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Artists on Art: Like a Hammer

Listen as poet Sasha LaPointe shares a piece of her writing in response to Jeffrey Gibson: Like a Hammer. An Indigenous writer incorporating themes of survival and mixed heritage, LaPointe is the artist in residence at ARTS at King Street Station and recipient of a 2018 Artist Trust GAP Grant.

Jeffrey Gibson, the artist behind Like a Hammer is of Cherokee heritage and a citizen of the Mississippi Band of Choctaw Indians and grew up in urban settings in Germany, South Korea, the United States, and England. His sculptures, abstract paintings, and multimedia installation draw on his experiences in different cultural environments. Similarly, Sasha LaPointe’s work is influenced by a wide range of things: from the work her great grandmother did for the Coast Salish language revitalization, to loud basement punk shows and what it means to grow up mixed heritage.

See the exhibition that LaPointe’s piece, below, connects to before it’s too late—Gibson’s complex and colorful contemporary art is on view in Like a Hammer now through May 12!

Blue

I emerge from our small, yellow linoleum bathroom, blue. The bathroom is at one end of our single wide trailer, and I have the length of narrow hallway to consider before reaching the living room, blue.

“Blue!?” And I know my mother is furious.

“You look ridiculous.” It’s all she says. And I do look ridiculous. 

I had torn out the pages from a magazine. Lined my bedroom floor with them, and studied. Those punk rock, spiked hair, white teeth, high fashion, popped collar, leather studded glossy photo squares were strewn across my small space like a spread of tarot cards telling me a future I would never get to. Not out here. Not in the white trailer rusting amber, thick of trees, stretch of reservation, of highway that stood between me and whatever else was out there. Record stores. The mall. Parking lots where kids were skateboarding and smoking pot, probably. Kids with boomboxes and bottles of beer. Out there, were beaches with bands playing on them. And these faces, these shining faces, with pink, green, purple and BLUE hair. Blue. I could get that, at least. I could mix seventeen packets of blue raspberry Koolaid with a small amount of water, and get that. It was alchemy, it was potion making.  But no one told me about the bleach, about my dark hair needing to lift, to lighten, in order to get that blue. No one told me that the mess of Koolaid would only run down my scalp, my face, my neck and would stain me blue.

Blue, is what you taste like, he says still holding me on the twin bed, in the early glow of dawn and my teenaged curiosity has pushed me to ask what does my body taste like, to you? His fingers travel from neck to navel, breath on my thigh and here in our sacred space he answers simply. Blue. You taste blue. And I wonder if what he means is sad. You taste sad.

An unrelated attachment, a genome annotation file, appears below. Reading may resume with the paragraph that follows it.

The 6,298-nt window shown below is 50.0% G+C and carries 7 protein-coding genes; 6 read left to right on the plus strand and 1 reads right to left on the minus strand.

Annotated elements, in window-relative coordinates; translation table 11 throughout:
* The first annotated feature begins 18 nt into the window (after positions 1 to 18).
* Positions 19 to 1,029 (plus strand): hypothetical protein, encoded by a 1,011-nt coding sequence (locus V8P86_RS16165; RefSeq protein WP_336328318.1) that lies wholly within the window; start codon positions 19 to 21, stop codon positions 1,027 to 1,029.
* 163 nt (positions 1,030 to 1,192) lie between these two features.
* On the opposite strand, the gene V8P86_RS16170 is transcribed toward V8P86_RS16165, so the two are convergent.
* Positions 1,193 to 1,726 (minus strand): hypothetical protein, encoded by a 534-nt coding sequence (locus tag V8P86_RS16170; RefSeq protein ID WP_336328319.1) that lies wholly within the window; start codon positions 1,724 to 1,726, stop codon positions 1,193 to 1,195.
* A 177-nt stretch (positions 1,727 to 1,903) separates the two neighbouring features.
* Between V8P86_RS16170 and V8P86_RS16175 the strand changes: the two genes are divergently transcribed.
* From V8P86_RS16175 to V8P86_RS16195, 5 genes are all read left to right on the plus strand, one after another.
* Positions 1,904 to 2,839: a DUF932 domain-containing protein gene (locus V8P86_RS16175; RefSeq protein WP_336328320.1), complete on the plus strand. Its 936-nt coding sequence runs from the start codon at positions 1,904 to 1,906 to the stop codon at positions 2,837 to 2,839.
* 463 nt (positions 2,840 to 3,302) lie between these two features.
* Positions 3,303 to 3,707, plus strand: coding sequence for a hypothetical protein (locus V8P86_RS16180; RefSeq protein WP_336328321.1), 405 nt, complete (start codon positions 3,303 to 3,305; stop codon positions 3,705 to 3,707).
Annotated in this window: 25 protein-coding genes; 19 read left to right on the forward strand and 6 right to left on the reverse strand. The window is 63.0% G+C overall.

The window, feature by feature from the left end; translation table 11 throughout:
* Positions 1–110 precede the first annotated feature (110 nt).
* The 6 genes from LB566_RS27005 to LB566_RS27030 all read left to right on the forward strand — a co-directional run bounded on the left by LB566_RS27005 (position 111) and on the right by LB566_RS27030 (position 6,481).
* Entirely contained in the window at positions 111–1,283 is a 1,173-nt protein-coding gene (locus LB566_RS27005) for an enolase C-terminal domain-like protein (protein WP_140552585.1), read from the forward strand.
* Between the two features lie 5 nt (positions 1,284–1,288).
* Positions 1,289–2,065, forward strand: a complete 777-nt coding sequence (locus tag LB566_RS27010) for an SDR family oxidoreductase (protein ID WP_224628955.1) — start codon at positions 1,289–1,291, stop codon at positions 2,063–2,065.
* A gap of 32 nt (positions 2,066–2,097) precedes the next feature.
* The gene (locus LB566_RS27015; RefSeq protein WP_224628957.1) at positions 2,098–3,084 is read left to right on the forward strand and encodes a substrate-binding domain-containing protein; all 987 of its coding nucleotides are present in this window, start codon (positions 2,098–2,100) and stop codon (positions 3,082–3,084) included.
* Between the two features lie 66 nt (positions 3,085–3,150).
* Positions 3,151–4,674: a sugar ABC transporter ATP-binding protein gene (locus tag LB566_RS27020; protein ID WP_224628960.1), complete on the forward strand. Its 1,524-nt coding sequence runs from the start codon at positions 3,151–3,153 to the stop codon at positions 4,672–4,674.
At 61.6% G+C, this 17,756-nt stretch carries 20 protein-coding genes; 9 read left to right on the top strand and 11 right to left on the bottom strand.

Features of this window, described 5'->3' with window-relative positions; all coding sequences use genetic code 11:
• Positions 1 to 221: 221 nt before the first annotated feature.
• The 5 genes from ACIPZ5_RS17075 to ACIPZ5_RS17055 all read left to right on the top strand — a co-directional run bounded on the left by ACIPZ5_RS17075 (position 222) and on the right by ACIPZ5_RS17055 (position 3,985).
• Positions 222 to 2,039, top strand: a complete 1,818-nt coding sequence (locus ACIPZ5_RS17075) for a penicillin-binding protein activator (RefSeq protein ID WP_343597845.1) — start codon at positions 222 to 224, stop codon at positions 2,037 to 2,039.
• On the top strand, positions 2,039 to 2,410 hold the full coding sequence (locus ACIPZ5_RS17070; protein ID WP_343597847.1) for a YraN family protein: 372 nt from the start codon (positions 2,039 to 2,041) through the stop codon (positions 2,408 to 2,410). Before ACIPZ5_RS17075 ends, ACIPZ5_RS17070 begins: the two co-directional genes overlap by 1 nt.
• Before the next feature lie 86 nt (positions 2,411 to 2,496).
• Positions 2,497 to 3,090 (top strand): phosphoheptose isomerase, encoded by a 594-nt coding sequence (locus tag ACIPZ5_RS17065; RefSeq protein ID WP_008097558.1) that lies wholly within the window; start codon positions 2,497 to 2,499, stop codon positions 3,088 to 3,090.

Taqseblu. The name is given to me when I am three. To understand it my child brain has to break it apart. Taqsweblu. TALK. As in talking. As in to tell. As in story. SHA. As in the second syllable of my English name. As in half of me. BLUE. As in the taste of me. Blue as in Sad.  Blue. My grandmother was Taqsweblu before me. And now I am Taqseblu too.

– Sasha Lapointe

Encounter the Experiential Art of Paige Barnes at Olympic Sculpture Park

If you’re visiting the Olympic Sculpture Park in the next three months you might encounter the new artist in resident of SAM’s pilot residency program as part of Winter Weekends. Paige Barnes is a movement artist whose dancing is sinewy and soft. Even the angles she creates from ankle to elbow appear like feather tips, tilting and adjusting to the surrounding atmosphere. While at the Olympic Sculpture Park her movements are directed by visitors’ pulses.

Having recently completed a degree at Bastyr University to become a licensed acupuncturist practitioner, Barnes uses a medical vocabulary to describe the quality of the pulses informing her movement, but is not approaching the pulse diagnostically. In fact, once she takes a pulse there is no exchange until after she takes the visitor’s pulse again, after the multimedia performance, and notes any differences in heart rate and quality in reaction to the experience.

“fast flick & that knee flick It’s not the birds but the burrows that wild flying beetle who is all marmalade.” –Vanessa DeWolf, Video: Vida Rose

Far from medical in her vocabulary, is the text of Vanessa DeWolf, a writer working with Barnes who crafts a personalized poem for the visitor in response to Barnes’ dance. Visitors are given this poem, as well as a walking score based on different parts of the body that offers a suggested guide through the park. As Barnes dances, animator Stefan Gruber begins drawing. His digital marks are highly repetitive, leaving ghostly traces behind on the projected image of his work in progress. During a break in Barnes’ movement, bassist Evan Flory-Barnes begins a solo that continues once the dancing begins again. Making her way back across the room, Barnes comes to rest in front the visitor, whose pulse has beat all this creative energy into action. DeWolf reads aloud the piece she’s been writing this entire time and Gruber plays the animated version of the drawing he’s been making. Played linearly, the marks make a line drawing that moves and morphs, the previously disjointed marks now a visual echo of Barnes’ movement.